5. Religion begun in youth, and continued through the fubfequent ftages of life, will be a fafe ground for ftrong hope in old age.

The man, who believes, that within a few weeks or months, he fhall enter into the eternal world, muft, if any fenfibility be left, earnestly defire a good evidence, that he shall be happy there. But this evidence cannot ordinarily be acquired in a day or week. It must be the refult of experience and felf-examination. There must be opportunity to prove the inward temper and to compare it with the word of God. A fudden and hafty confidence is generally deceitful, and always precarious. There is no doubt, that fome, even in old age, may be the subjects of a renovating change; but the reality of fuch a change must be

doubtful to them, until they have had more time to prove themselves, than the aged have reafon to expect. Such perfons, though they die fafely, yet cannot wholly difburden themselves of previous anxieties and fears.

Therefore, my friends, take up religion in feafon, carry it with you through life, cherish it in your old age; then you will have comfort in the decays of your nature, and good hope in your death. Your conftancy and improvement in religion from early life will be an evidence in your favour, in which you may place confidence. How pleasant will be this period, when you can review a long life with confcious approbation, and can look forward into the eternal world with the full affurance of hope? How bright will be the evening of your life, when light breaks in on your eyes from the heavenly world? How cheerfully may you step forward into the valley of death, when the light of God's countenance gilds your paffage? "If you prepare your hearts and ftretch out your hands to God; if you put away iniquity from your hands and wickedness from your fouls, then fhall you lift up your faces without fpot; yea, you fhall be ftedfast, and shall not fear; your age fhall be clearer than the noon day; you fhall thine forth, you shall be as the morning.'

6. Early religion brings this additional advantage to old age, that it enfures a more diftinguished degree of glory in the future world.

The fcripture affures us, that the heavenly rewards will be measured out to good men according to the works which they have done for God, and the attainments which they have made in holiness. "They who have fowed bountifully, will reap alfo bountifully; and they who have fowed fparingly, will reap fparingly." They who have spent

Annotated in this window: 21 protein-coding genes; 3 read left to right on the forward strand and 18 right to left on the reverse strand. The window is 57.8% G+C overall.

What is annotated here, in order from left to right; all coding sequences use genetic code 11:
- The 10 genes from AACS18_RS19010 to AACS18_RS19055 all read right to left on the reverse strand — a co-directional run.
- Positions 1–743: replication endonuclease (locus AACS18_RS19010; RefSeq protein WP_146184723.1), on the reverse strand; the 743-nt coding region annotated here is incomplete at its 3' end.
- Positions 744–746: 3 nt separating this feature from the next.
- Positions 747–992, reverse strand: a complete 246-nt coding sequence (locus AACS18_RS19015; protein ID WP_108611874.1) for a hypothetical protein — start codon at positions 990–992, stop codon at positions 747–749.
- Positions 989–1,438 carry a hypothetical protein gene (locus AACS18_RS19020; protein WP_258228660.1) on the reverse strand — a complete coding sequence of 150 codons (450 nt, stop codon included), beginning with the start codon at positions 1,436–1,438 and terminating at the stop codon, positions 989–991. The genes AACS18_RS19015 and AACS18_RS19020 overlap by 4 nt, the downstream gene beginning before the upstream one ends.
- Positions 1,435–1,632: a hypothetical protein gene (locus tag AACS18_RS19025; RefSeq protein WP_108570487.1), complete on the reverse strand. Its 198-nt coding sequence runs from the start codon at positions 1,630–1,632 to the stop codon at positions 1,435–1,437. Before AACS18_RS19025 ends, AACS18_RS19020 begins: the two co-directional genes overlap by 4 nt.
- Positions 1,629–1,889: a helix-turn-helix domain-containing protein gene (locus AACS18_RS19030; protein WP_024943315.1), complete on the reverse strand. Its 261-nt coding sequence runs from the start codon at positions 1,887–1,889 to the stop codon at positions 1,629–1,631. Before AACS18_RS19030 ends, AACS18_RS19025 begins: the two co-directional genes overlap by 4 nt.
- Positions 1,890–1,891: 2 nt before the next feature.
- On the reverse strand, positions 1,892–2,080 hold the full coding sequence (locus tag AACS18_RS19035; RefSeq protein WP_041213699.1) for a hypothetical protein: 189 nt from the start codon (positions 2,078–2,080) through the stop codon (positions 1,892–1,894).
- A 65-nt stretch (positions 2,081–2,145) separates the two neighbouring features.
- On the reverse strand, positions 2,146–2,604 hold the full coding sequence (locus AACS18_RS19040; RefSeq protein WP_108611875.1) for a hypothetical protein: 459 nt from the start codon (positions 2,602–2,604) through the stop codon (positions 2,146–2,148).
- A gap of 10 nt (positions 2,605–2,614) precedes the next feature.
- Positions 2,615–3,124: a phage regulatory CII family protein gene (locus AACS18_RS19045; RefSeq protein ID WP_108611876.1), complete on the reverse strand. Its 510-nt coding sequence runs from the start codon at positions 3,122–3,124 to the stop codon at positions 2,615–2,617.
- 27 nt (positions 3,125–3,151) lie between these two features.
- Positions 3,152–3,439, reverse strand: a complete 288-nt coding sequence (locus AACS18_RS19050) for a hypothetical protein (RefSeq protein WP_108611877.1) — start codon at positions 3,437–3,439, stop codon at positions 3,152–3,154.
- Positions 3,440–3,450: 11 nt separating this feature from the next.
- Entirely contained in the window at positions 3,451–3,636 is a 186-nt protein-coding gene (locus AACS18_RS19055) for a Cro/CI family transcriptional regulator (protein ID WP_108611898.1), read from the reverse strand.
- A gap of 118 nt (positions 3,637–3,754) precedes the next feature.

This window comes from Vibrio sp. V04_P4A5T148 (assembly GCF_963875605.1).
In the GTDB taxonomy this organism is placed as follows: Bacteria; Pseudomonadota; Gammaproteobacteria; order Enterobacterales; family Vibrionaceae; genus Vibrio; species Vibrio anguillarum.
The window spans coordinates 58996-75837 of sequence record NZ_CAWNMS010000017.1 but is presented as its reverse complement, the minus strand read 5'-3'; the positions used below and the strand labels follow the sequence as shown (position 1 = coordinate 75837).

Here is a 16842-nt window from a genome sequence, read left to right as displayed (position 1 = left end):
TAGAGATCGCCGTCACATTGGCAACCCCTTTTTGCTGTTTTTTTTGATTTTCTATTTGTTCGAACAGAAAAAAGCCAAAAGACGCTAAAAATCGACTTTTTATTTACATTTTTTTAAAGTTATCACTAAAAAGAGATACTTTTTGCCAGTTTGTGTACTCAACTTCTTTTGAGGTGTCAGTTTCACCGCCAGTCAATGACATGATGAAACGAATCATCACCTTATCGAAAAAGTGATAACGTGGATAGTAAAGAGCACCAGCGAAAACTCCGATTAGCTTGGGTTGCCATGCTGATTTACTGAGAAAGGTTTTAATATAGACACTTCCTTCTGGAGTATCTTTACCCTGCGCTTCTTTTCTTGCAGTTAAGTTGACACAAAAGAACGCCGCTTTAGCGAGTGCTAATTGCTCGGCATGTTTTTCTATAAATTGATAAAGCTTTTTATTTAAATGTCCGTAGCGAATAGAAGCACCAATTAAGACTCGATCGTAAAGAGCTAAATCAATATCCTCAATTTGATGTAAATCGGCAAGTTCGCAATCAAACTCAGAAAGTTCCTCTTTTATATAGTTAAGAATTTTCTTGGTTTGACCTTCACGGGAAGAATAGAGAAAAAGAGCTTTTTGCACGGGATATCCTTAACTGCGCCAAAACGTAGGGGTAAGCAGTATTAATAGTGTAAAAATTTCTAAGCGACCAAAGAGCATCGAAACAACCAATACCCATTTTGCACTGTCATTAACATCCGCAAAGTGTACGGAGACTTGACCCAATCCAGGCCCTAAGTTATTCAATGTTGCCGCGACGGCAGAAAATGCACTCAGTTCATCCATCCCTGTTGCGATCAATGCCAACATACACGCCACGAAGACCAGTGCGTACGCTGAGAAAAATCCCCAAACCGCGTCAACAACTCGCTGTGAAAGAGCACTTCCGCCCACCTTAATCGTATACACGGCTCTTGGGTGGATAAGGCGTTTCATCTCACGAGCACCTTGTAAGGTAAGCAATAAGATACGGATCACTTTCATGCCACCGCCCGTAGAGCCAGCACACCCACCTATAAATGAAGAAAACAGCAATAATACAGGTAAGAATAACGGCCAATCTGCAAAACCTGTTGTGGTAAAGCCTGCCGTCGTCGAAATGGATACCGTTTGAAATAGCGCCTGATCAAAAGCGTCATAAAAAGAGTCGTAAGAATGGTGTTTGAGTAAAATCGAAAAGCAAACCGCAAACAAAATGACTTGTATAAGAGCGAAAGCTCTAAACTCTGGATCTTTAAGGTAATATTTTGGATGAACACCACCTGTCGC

a long life in the steady practice of religion, muft have acquired more virtue in their hearts, brought more honour to God, and done more good to men, than they who never attended to religion before the last stage of their probation. Confe quently they have a capacity to enjoy, and a title to receive a proportionably larger measure of heavenly felicity. There are fome, who wili fcarcely be faved; and fome whose reward fhall be great. The late penitent will be found in the former clafs; the early Chriftian in the latter. And, O how pleasant must be the contemplation of death to fuch aged faints, as can depart in the full perfuafion, that an entrance will be miniftered to them abundantly into the kingdom of God, and that there they fhall receive an exceeding and eternal weight of glory?

I have reasoned with you, my young friends, on the fuppofition, that you will live to be old. And now fay, Does not religion, on this ground, appear to be your highest wisdom? Is not your judgment brought fully over to the fide, for which I have been pleading? Then fix your refolution immediately. Do you hesitate? There is another argument in your cafe, which certainly forbids delay. It is not certain that you will live to be old. And with refpect to each of you individu. ally, this is not probable. You fee fome die old; you fee more die young. The uncertainty of life is a powerful reafon, why you should choose God for your hope and your truft from your youth. Even though you should be spared to old age, this carly choice is, on many accounts, highly reasonable and advantageous; if you are to die in youth, and God knows whether this be not your destiny, then the choice, which I have recommended, is abfolutely neceffary. For this is the only time you can have.